A man named Biggs Darklighter, who grew up as Luke’s neighbor, and became a defector from the Imperial Navy…or was he?

      Was he perhaps acting on the orders of Lord Vader to bring his son in as a hero of the rebellion?

      We could ask Biggs, of course, but he was PERSONALLY SHOT DOWN BY LORD VADER in that very same attack run.

      These questions need to be asked, people.

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  6. While we’re nitpicking, I want to know why the design innovations of the HMS Dreadnaught (or the USS Monitor, for that matter) never made it into the Star Wars-verse. Every capital ship you see on screen in the real movies and the prequels seems to be armed with nothing but small-caliber guns arranged primarily along the broadsides of the ships that can’t fire beyond unaided visual range or so. If they can build moon-sized planet killers, why hasn’t the imperial navy figured out how to build large dorsal and ventral turrets with long-range anti-ship lasers?

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    • The SF world over the last three-four decades has been infected by some loathsome disease that makes people write space warfare like it was Napoleonic age-of-sail sea battles. You’re lucky if the writers recall that they can maneuver in three dimensions.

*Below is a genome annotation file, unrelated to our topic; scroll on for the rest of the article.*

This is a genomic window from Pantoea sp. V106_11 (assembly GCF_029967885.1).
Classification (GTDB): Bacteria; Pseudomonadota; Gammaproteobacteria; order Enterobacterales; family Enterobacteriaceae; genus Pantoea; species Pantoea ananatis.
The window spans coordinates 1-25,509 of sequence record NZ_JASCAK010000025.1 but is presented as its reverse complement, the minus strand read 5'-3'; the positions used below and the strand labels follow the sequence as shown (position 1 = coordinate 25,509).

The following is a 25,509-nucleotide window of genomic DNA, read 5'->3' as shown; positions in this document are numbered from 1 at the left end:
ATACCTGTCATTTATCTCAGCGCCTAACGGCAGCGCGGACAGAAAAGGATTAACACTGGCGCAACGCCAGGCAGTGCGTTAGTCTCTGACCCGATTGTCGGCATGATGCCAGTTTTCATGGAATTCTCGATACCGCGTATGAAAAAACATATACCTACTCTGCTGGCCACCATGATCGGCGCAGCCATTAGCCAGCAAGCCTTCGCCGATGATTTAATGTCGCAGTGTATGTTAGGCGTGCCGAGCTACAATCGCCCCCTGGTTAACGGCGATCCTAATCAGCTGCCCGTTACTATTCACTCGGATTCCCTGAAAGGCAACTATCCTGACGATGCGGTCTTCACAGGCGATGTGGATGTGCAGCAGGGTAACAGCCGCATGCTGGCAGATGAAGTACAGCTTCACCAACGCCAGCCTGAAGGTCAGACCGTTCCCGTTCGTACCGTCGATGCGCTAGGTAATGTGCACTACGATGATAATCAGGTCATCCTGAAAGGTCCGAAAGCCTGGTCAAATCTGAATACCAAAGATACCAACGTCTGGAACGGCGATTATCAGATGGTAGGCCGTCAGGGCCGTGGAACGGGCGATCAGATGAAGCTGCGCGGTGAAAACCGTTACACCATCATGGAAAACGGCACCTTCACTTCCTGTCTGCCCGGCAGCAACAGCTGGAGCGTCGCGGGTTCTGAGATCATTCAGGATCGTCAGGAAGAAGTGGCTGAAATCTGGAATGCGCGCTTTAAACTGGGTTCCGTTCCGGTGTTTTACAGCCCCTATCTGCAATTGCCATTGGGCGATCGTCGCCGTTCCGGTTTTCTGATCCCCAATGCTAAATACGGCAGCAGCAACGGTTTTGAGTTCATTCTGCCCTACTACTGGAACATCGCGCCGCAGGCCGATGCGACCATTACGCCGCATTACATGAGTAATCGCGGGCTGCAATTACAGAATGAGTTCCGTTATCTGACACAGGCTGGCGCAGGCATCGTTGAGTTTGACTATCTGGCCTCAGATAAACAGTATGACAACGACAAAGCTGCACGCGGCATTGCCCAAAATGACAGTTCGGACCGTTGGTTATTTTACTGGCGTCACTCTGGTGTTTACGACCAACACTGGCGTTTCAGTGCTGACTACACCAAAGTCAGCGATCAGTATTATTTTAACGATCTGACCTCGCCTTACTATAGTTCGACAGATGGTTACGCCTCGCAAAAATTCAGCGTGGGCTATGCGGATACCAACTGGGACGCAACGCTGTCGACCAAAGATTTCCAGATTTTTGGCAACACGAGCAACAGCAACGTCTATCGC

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      • Pretty much. Battlestar Galactica was pretty similar, although I think a touch better. Have you ever played Mass Effect? It’s an odd duck in that the descriptions of the tech that you encounter in both character conversations* and the in-game encyclopedia is very science-literate, but what you see in the cinematics of space battles is nothing of the sort.

        *There’s a delightful aside in the second game where you happen across an officer drilling into some cadets about how, thanks to Newton’s laws, whenever you fire the giant railgun mounted on a spaceship you are ruining the day of someone, somewhere, so make sure to check your damn firing solutions.